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New York City – and the World – Pays Tribute to Neil Simon

Category Broadway

|by Danielle Moore |


Celebrating the prolific playwright on Broadway and beyond

This week, Broadway celebrates a theater legend. On August 26, Tony- and Pulitzer Prize-winning Broadway playwright Neil Simon passed away due to complications from pneumonia at the age of 91.

Simon’s work garnered acclaim in the worlds of both stage and screen, and he was showered with awards, including four Tony Awards, four Writers Guild of America Awards, a Pulitzer Prize and the Mark Twain Prize for American Humor, as well as four Academy Award and Primetime Emmy Award nominations.   

With an acclaimed career that spanned stage and screen, Neil Simon’s comedies touched the lives of many (Photo: Getty Images/Jack Mitchell)

With an acclaimed career that spanned stage and screen, Neil Simon’s comedies touched the lives of many (Photo: Getty Images/Jack Mitchell)

Raised in the Bronx and Washington Heights before attending New York University, Simon made New York City a central character in many of his most revered works, including the semi-autobiographical plays Brighton Beach Memoirs and Broadway Bound, as well as Barefoot in the Park and the Pultizer Prize-winning Lost in Yonkers. As news of his passing circulated, New Yorkers and others paid heartfelt tributes to Simon’s life and work. Many perfomers took to Twitter to share the impact that Simon had on them.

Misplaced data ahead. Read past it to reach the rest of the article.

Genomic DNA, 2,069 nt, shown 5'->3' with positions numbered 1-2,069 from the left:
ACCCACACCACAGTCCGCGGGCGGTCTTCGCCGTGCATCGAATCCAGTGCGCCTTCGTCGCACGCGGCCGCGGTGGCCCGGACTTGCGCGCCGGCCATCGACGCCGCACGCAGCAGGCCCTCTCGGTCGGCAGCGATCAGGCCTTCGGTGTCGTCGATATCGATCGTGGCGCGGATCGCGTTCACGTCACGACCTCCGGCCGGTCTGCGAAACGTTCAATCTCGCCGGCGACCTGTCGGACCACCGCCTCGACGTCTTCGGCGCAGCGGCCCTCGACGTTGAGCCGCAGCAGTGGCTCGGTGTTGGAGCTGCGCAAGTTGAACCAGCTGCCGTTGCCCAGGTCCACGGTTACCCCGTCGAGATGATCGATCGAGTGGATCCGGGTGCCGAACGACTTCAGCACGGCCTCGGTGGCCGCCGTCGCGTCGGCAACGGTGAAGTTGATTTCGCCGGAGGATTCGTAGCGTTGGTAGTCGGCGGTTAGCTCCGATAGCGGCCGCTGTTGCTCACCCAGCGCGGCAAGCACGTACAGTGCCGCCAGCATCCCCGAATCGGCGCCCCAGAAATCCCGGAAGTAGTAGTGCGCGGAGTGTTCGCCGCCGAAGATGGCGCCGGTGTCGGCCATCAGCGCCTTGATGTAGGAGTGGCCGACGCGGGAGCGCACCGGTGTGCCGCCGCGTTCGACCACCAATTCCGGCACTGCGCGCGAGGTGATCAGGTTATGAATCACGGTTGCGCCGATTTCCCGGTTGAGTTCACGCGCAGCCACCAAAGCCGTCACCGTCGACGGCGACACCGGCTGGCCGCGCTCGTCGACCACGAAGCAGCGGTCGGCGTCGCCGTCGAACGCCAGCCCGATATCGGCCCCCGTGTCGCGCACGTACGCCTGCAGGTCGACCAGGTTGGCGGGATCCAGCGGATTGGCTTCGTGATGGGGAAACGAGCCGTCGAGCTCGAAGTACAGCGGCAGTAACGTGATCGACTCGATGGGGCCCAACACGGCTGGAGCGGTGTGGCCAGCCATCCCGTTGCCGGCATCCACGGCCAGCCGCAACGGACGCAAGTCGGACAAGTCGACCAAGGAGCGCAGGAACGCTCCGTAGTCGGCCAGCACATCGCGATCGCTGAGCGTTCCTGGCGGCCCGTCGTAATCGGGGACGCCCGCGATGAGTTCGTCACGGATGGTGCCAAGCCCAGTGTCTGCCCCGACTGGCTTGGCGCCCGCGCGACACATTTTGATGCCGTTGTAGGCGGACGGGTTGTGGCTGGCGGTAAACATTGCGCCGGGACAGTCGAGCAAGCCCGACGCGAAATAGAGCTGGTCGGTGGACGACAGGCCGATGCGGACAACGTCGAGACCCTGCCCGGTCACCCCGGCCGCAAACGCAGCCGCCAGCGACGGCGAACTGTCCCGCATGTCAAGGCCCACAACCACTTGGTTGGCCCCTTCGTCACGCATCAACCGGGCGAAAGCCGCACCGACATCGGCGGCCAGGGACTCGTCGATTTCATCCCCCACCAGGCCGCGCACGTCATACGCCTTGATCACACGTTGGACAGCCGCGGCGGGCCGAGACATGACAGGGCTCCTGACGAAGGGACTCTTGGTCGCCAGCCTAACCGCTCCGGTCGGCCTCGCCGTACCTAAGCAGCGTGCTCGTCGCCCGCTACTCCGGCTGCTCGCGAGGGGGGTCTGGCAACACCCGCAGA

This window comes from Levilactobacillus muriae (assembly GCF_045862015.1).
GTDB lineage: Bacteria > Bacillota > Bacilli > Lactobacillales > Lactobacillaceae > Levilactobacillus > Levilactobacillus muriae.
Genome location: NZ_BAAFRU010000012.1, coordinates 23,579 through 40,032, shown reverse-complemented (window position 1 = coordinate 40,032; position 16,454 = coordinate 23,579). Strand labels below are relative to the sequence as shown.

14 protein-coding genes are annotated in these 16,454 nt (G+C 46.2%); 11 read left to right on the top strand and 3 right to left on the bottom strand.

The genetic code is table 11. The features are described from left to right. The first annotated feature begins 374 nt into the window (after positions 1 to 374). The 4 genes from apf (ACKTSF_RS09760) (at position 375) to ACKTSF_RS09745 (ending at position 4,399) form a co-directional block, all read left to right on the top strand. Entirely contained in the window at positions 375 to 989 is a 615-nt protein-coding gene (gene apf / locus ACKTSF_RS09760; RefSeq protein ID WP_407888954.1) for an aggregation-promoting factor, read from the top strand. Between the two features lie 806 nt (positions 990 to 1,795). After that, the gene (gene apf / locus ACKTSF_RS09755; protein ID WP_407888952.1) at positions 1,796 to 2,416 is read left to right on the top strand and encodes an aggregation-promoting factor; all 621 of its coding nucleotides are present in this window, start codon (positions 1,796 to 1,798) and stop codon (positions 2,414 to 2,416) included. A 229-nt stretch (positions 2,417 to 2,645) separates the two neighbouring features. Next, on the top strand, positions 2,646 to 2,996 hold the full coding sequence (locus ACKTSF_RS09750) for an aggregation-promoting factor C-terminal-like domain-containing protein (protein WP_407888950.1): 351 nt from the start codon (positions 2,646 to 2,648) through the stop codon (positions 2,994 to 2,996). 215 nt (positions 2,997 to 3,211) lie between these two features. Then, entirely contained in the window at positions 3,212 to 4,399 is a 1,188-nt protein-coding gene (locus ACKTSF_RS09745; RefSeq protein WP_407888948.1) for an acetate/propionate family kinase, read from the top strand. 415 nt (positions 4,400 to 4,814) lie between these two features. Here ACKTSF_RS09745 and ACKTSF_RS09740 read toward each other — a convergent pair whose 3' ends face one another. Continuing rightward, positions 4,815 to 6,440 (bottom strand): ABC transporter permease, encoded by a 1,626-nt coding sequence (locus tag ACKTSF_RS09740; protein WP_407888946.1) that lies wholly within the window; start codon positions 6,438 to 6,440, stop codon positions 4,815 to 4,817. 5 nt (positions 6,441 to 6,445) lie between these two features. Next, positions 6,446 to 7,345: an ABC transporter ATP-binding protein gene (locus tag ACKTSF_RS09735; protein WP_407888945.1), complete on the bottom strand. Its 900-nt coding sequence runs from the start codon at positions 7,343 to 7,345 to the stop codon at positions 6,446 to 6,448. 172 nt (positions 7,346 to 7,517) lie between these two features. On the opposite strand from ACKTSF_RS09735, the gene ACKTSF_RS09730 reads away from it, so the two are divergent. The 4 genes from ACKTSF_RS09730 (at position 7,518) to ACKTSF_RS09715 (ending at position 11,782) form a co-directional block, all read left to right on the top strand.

Playwright and actor Harvey Fierstein, whose play Torch Song will be revived on Broadway beginning in November, remembered his first encounter with Simon: “First time I met him he looked at me and said, ‘Where the hell did they find you?’ What a gent.”

Broadway actor Santino Fontana, who recently wrapped his run in Hello, Dolly! and will take on the title role in the Broadway-bound musical adaptation of Tootsie next year, recalled a similarly jocular first meeting: “…When I first met him I told him he had made a big impact on me when I was a kid. He responded with, ‘When, last week?’…Too many of us took what he did for granted. I’m looking forward to all of us rediscovering just how brilliant he was. Rest in Peace, Neil.”

Other actors, like Mara Wilson, also emphasized the influence that Simon had on them from a very young age: “If you didn’t do a Neil Simon monologue or play at least once in your life, you weren’t a real theater kid.”

“Thank you Neil Simon for the laughter of my childhood,” tweeted Jamie Lee Curtis. “Your plays and movies were my go-to for smart character comedy. Bravo. Bravo.” 

In 1983, Simon received a Broadway tribute in the form of the Neil Simon Theatre – now home to the Tony-winning revival of Angels in America – which was previously known as the Alvin, where his legacy will live on. The Broadway League has announced that, per tradition, it will dim its lights for one minute to honor the New York icon at 6:45 p.m. on Thursday, August 30th

 

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